My junior year of college was a good year.
Not a great year, but not a bad one either. I had a great internship, starting dating a guy, helped run the college radio station with my best friends - it was definitely a good year. Towards the end of it I started having panic attacks. They came on every few weeks, and they came out of nowhere. I had experienced an attack before, so I didn't think it was anything unusual. I'm just a nervous person.
After each attack I would come up with an excuse. "Shouldn't have had that cup of coffee." Or, "I have that test coming up." My favorite was "I drank a twisted tea in the shower; that definitely caused that panic attack" (please don't judge me for my choice of beverage, I was only 21). But then they went away, and the semester ended without further incident.
The summer started off well. I was working at the beach again. I worked with a bunch of friends and was out in the sun all day. We did a lot of bullshitting and very little work. In theory, a pretty relaxing 'job'. But then it started again.
This time I would wake up and be overwhelmed with anxiety. I wouldn't call it a panic attack, but just an overall feeling of unease. In mid June I slowly started to unravel. Every morning would be worse than the last. It was a completely physical feeling. Mentally I wasn't worried about anything, at least not consciously. But my chest hurt, my stomach hurt, my hands were constantly trembling, and I could. not. sit. still. I started waking up at 5am, even when I had to be at work at 9am, and I would walk. I would leave my house and just walk for miles. In my mind, by walking I could escape the anxiety. I wanted to get as far away from it as possible.
Now is the time to mention my phobia of vomit. This is important because without this phobia, I wouldn't have gotten as sick as I did. Let's just say- its bad. Imagine one of those people on Maury or Oprah who are scared of clowns and they bring a clown on stage to try to help them get over it but the person loses their shit so badly you're too embarrassed to continue watching. Yeah, that's me when I feel nauseous.
So my anxiety is mounting and it's getting close to July. I had constant nausea. I started losing weight and it's very noticeable. I'm small to begin with, so this is a serious problem. But I was too nauseous to eat. After a day of not eating I was finally hungry, I would eat and when you eat after skipping meals for a day or two it's easy to overdo it and get nauseous again. I would calm down enough to eat, then eat, then get nauseous, then stop. So on and so forth. It was a quick downward spiral, and by the end of June I was living off of vitamin water and the occasional yogurt, when I could force myself.
While most of that time is a blur, there are a few moments that still stand out to me. Having a panic attack in the ticket collection booth at work and needing my parents to come meet me to drive my car home because I wasn't capable. I stopped going to work after that. Not being able to fall asleep unless I was sitting up and had an empty stomach, so I knew I wouldn't throw up. A four hour train ride from Jersey to Long Island that consisted of me crying continuously and wishing I was dead. Having to admit to my mother I weighed less than 80 pounds. And the constant thought that I was going to have to be hospitalized and everyone would know.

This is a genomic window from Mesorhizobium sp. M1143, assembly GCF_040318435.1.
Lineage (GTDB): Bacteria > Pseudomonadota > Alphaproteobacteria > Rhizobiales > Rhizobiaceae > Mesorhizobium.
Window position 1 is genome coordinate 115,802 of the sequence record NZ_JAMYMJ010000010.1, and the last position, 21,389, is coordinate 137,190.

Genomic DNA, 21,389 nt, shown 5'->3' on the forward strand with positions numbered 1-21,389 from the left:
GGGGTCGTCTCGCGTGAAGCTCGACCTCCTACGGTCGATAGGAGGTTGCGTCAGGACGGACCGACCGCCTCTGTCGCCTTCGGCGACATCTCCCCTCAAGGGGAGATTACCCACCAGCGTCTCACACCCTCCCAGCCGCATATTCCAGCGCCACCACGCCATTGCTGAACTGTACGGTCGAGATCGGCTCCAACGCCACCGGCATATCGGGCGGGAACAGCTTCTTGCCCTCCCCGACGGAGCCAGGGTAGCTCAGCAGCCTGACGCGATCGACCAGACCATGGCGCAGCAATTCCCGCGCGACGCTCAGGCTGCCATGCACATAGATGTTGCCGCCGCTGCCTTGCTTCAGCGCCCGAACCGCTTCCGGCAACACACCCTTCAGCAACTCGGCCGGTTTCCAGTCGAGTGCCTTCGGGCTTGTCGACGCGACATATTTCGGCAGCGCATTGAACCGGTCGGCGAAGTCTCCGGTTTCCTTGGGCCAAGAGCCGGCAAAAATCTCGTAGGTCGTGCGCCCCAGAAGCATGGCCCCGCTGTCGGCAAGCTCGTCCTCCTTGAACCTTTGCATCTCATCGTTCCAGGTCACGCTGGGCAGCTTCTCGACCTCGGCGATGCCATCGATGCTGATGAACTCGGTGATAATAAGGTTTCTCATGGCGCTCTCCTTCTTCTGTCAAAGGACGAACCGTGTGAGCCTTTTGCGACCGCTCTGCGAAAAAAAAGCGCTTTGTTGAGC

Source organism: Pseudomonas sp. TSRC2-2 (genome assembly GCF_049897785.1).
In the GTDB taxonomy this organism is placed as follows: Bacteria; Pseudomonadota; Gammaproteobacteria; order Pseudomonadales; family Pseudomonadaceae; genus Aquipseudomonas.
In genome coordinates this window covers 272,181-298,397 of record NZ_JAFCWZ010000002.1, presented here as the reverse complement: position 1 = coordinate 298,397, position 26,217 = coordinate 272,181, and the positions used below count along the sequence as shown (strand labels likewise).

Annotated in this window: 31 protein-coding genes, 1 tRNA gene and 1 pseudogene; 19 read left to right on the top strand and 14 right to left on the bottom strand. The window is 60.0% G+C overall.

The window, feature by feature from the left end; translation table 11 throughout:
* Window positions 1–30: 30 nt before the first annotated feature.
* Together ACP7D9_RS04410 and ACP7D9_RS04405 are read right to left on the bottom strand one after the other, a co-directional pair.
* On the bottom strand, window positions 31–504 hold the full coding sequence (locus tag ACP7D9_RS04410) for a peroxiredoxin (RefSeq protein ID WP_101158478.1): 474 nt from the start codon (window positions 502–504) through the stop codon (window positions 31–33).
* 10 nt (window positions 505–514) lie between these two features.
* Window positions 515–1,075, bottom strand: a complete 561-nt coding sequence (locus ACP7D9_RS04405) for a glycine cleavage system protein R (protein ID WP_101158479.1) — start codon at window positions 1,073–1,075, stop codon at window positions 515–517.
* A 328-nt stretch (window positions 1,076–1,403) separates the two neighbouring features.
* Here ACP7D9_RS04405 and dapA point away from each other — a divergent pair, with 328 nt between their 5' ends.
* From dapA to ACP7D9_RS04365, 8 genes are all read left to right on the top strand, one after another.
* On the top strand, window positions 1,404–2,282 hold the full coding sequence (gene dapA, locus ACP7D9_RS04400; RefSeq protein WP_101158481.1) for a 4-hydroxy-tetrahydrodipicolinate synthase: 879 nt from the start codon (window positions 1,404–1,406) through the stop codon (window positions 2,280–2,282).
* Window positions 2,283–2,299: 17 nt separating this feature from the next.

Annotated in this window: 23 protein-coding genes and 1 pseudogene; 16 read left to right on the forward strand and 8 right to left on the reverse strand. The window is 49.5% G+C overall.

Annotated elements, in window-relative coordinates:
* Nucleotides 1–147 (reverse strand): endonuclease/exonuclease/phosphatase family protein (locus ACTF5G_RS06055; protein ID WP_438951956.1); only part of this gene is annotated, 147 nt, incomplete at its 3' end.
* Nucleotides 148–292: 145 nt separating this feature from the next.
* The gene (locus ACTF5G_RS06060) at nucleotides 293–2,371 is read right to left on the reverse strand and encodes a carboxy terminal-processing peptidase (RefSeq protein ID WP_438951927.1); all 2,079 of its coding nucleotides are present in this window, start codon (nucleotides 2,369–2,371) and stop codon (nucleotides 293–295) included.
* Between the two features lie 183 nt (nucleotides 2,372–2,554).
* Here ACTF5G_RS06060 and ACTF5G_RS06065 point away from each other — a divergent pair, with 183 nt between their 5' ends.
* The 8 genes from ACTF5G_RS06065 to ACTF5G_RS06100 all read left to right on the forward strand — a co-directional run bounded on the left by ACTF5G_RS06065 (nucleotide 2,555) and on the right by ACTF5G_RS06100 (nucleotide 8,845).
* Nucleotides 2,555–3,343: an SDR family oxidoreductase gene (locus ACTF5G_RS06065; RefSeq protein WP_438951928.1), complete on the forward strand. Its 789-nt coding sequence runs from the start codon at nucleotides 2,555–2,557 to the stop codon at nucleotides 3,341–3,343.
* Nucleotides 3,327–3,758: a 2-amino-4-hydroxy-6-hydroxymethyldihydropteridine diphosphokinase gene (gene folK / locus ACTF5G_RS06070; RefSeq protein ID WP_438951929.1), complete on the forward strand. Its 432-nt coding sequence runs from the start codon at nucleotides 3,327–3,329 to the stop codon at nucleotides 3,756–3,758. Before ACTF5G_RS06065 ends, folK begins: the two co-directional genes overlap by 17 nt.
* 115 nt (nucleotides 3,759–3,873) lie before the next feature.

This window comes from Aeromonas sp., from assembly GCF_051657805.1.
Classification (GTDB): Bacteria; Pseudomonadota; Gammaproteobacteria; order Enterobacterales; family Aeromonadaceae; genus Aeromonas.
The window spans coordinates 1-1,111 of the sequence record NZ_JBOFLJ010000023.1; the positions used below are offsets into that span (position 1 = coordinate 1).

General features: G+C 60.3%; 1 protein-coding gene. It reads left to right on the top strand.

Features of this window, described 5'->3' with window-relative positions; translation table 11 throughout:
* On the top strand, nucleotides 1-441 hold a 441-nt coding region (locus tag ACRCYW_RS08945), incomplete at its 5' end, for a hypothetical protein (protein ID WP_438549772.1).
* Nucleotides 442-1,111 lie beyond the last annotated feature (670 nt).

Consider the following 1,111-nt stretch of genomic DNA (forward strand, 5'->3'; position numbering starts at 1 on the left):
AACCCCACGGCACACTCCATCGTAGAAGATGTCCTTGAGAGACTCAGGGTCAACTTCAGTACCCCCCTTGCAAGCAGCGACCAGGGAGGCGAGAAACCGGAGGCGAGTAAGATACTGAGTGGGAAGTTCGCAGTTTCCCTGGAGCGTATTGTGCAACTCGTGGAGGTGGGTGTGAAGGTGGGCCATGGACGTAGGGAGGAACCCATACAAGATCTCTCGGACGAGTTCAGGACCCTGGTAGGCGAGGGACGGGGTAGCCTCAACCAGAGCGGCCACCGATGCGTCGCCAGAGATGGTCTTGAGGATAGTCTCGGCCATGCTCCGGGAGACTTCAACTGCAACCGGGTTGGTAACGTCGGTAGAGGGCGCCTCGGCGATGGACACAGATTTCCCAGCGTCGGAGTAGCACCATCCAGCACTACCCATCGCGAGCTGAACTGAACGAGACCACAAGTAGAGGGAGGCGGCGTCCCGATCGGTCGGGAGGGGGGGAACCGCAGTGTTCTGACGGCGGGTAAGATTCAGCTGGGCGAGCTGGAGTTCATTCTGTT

I don't remember the exact moment i decided to see a doctor. I went for blood tests. I saw a therapist. I did yoga. But eventually I realized I needed to see a doctor who could give me more help.
Right before the 4th of July, I saw a psychiatrist who diagnosed me with Generalized Anxiety Disorder and put me on a combination of anti-anxiety medications. After a few days I started sleeping through the night. And a few days after that I was eating like I used to. Which is a lot. I slowly became myself again. By the end of the summer, things were looking up and I was okay.
Now five years later, I'm no longer on medication. I took myself off of it (do not ever do this without a doctor's help, it sucks) after about a year. I still have panic attacks occasionally. I still become overwhelmed with anxiety some mornings when I wake up. I still have a phobia of throwing up - that will never go away. But I feel stable enough that I don't need to take medication every day to ensure that I eat and sleep and make it to my job. I'm grateful for that every day, because I know many people who don't have that luxury. And yes, I call it a luxury. Having an anxiety disorder can be debilitating and it is absolutely terrifying. But it should never be embarrassing.
Writing this brought back a lot of bad memories for me. I'll admit, I'm teary eyed right now. But it also brought back some good ones. Meeting my friend Dylan in the city for his birthday and getting our first tattoos together. Listening to Every Day I Said a Prayer for Kathy and Made a One Inch Square, my favorite Wheat album, and being so moved by it I contacted the band and thanked them. Partying with my friends from work and not having to make up excuses about why I couldn't leave my house. My summer ended well despite how sick and scared I was.
I'm not embarrassed to talk about my anxiety now. It's a part of who I am. The people who love me understand that. They don't tell me to calm down or relax when I'm panicking. They don't force me to eat when I'm too nervous. And they love me despite how uptight I get and how annoying it can be when I obsess over hand sanitizer and salmonella, and ask questions that I know the answers to, simply because I need a little extra validation - we all do sometimes.